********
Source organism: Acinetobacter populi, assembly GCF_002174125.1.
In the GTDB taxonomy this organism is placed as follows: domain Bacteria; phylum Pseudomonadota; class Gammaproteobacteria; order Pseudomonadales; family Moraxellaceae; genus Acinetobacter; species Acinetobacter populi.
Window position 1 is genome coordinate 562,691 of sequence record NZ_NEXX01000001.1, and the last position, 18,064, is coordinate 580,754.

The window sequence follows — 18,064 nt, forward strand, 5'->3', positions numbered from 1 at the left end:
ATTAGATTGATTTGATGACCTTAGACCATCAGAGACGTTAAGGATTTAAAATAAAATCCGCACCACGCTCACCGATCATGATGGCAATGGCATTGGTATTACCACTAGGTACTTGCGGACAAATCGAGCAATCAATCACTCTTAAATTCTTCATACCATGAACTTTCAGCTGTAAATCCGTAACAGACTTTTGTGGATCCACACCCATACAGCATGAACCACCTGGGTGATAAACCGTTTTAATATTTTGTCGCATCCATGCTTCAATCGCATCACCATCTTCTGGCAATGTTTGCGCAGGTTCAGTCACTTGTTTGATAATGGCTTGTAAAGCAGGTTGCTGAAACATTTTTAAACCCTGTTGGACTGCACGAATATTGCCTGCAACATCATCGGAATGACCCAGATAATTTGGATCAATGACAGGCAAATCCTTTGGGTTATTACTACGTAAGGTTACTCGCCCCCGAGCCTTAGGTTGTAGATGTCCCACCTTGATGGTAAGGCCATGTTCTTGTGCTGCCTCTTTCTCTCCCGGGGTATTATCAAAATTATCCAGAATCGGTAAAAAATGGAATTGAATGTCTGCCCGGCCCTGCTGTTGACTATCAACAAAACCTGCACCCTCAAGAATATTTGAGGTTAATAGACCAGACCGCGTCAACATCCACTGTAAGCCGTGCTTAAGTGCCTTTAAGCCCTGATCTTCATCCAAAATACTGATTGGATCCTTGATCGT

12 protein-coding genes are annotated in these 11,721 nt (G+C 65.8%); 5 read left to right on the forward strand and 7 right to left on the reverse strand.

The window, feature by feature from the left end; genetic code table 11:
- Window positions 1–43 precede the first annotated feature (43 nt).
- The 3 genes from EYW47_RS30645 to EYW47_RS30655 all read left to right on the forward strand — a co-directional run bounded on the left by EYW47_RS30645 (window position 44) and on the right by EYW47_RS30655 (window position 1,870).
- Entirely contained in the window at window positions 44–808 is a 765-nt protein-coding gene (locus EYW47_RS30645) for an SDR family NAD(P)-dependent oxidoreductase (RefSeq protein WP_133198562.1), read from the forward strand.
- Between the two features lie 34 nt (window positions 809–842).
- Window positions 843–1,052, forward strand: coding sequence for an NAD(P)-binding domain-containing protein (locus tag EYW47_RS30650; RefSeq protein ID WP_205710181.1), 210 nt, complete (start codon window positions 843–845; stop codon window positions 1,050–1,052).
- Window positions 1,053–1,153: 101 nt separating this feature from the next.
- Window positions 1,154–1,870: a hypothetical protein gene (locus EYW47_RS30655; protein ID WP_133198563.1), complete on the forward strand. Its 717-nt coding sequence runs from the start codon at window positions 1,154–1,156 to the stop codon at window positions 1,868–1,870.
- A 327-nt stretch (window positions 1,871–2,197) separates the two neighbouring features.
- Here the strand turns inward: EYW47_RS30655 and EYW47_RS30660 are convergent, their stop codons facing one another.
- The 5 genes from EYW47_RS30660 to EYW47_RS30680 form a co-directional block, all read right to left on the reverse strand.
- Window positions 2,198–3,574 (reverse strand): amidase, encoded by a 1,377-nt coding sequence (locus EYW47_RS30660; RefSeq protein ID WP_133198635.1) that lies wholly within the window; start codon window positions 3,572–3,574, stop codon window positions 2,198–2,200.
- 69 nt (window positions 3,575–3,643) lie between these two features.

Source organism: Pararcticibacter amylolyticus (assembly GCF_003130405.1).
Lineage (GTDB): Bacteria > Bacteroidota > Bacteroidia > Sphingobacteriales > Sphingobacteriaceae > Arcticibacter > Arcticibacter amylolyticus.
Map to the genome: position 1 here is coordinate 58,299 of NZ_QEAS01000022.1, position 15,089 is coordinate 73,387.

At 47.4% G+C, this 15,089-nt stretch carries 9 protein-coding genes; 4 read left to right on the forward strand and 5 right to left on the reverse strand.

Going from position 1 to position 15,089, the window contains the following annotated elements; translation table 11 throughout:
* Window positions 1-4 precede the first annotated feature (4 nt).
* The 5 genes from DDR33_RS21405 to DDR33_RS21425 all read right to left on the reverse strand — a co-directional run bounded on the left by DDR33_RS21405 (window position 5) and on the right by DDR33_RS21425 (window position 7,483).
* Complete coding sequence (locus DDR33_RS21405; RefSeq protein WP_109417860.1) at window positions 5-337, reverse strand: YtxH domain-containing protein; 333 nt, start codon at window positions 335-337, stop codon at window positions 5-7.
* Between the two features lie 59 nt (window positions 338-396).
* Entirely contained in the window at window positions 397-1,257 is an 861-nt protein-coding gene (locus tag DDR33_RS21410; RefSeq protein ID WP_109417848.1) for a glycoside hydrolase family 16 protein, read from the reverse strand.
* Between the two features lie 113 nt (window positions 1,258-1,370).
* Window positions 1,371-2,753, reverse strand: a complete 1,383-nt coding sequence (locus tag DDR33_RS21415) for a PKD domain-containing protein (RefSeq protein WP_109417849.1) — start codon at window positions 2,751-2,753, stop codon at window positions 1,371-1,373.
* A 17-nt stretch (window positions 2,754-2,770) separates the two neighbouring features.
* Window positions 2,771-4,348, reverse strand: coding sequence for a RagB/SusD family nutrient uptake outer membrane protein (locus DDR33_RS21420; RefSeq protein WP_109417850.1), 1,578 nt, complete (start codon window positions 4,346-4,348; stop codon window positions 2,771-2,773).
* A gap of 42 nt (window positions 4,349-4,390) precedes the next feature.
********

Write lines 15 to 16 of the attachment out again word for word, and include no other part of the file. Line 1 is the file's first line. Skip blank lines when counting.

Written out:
- A 327-nt stretch (window positions 1,871–2,197) separates the two neighbouring features.
- Here the strand turns inward: EYW47_RS30655 and EYW47_RS30660 are convergent, their stop codons facing one another.